The flip side to that is trying to place a product in a highly-competitive section of the supermarket. Yes, they can “position” it alright. But because the competition is so fierce, you don’t stand a chance as a newcomer.

Back to the literary marketplace…

“Too competitive a market” is not such a problem if your novel is accepted by a big publishing house. If they believe in you, and if they back up that belief with a huge marketing budget, you could be well on your way to the top rung of the novelist’s ladder.

If you go down the self-publishing route (by far the easiest way to make it as a writer), you won’t have the kind of financial clout that the big boys have. So you need to find a “Goldilocks” niche…

  • Not so large that you’ll be invisible next to all the bestselling writers.
  • Not so small that there aren’t enough readers of that type of fiction (not even if you become the biggest fish in the pond).

Again, do your research before you begin to write. This guide to the different types of novels will get you off to a flying start…

The Three Categories of Fiction

Broadly speaking, fiction can be divided into three varieties: literary, genre, and mainstream. The first thing you need to do when deciding what type of novel you want to write is to come down in one of the three camps.

As a keen reader, you’re probably already familiar with the three categories, so I’ve only included a thumbnail sketch of each one below. To learn more about any of the categories, click on the links (then hit the back button to return here when you’re done).

  • Genre fiction is the most popular variety of fiction. It’s divided into categories such as mysteries, thrillers, and romances. If you decide to write genre fiction, you need to be aware that each category will have a particular set of rules (or conventions) that you, the writer, will need to more or less follow in order to satisfy the fans of that category.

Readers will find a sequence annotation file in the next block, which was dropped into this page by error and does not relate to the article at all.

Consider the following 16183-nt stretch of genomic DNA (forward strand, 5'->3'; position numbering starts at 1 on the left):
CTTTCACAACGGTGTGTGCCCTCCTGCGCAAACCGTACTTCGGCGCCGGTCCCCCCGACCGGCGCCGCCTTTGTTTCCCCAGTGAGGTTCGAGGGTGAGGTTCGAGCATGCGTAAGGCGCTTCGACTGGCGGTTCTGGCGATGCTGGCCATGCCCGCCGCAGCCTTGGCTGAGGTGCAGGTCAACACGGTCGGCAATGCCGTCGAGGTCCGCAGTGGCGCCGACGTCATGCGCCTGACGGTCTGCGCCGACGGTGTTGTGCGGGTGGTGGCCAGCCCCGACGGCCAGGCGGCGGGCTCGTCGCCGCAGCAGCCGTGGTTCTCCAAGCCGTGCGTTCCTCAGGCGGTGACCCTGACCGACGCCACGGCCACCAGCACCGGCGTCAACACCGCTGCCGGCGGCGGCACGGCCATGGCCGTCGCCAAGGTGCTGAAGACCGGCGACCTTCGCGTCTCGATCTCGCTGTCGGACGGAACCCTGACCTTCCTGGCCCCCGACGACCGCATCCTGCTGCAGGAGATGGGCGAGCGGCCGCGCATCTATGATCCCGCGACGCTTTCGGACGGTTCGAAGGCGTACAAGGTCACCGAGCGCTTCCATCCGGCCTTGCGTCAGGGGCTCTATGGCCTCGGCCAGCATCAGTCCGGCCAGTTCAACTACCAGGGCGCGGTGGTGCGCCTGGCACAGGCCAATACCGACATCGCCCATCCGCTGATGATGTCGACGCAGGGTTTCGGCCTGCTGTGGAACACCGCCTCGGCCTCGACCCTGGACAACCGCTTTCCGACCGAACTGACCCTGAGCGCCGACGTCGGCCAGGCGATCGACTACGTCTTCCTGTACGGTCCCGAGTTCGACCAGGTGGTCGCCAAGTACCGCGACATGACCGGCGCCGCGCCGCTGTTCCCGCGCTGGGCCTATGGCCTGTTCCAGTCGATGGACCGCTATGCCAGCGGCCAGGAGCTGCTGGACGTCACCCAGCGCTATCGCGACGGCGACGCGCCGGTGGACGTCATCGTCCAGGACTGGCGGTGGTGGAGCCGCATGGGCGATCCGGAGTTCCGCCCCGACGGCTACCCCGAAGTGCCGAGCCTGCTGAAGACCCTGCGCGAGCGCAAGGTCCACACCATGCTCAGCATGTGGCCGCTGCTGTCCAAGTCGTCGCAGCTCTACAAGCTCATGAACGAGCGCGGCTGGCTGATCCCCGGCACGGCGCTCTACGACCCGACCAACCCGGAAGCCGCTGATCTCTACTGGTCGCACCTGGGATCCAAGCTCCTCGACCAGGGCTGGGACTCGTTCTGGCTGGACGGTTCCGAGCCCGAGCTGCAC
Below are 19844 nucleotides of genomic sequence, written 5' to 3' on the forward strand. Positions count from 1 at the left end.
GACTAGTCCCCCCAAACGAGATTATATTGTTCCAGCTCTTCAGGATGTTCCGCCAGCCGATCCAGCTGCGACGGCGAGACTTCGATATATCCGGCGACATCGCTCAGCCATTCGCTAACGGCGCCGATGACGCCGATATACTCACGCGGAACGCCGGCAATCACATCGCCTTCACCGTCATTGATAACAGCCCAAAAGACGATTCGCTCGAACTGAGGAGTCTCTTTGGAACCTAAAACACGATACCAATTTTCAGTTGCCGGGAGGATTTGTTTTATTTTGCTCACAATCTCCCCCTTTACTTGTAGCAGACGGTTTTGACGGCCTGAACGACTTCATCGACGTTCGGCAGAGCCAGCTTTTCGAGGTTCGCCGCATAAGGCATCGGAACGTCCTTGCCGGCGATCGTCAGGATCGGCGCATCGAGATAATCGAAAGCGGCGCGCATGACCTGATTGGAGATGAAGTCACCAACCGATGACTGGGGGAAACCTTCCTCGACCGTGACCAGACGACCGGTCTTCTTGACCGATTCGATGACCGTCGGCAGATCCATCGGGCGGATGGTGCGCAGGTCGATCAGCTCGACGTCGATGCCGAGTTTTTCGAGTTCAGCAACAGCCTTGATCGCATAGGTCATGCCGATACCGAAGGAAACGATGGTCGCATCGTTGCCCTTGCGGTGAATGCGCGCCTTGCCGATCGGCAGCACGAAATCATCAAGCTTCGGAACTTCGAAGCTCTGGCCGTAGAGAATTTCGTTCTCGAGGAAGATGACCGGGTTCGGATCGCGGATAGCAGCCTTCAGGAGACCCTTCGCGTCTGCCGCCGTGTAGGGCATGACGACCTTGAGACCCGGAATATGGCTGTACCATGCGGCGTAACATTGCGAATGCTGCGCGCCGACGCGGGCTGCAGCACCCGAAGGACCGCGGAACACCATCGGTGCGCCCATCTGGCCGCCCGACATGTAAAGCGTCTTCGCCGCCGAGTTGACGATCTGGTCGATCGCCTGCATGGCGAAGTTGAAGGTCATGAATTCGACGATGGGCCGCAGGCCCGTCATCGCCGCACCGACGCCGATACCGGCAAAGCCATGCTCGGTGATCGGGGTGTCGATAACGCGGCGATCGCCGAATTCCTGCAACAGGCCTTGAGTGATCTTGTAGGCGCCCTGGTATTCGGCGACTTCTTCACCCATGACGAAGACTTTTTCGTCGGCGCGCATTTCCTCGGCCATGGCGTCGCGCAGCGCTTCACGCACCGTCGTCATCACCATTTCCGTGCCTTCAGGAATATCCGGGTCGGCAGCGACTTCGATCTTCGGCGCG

• Literary novels are generally far less commercial than genre ones – but only generally. If your literary novel happens to win a major prize or get made into a movie or receive some positive word-of-mouth buzz, it could still make you very rich. A page-turning plot is less important here than in genre fiction. What is more important? Deep characterization, the exploration of theme and “fine” writing.
  • Mainstream fiction, as you might have guessed, sits more or less halfway between the other two. In fact, it’s often defined in terms of how it’s not quite as “literary” as literary fiction and not quite as plot-driven as genre novels.

The Two Types of Novels That Matter

What is a novel for? What is the point of them? Why do we even bother to read them? I know those sound like odd questions, but they really are relevant to this discussion (so stick with me on this!)

Let’s start by thinking about this question…

Why Do We Read Novels?

1. Entertainment and escape…

This is perhaps the biggest motivation behind us picking up a good book. Novels fill time that might otherwise be filled with boredom. And they offer a temporary escape from our workaday worlds.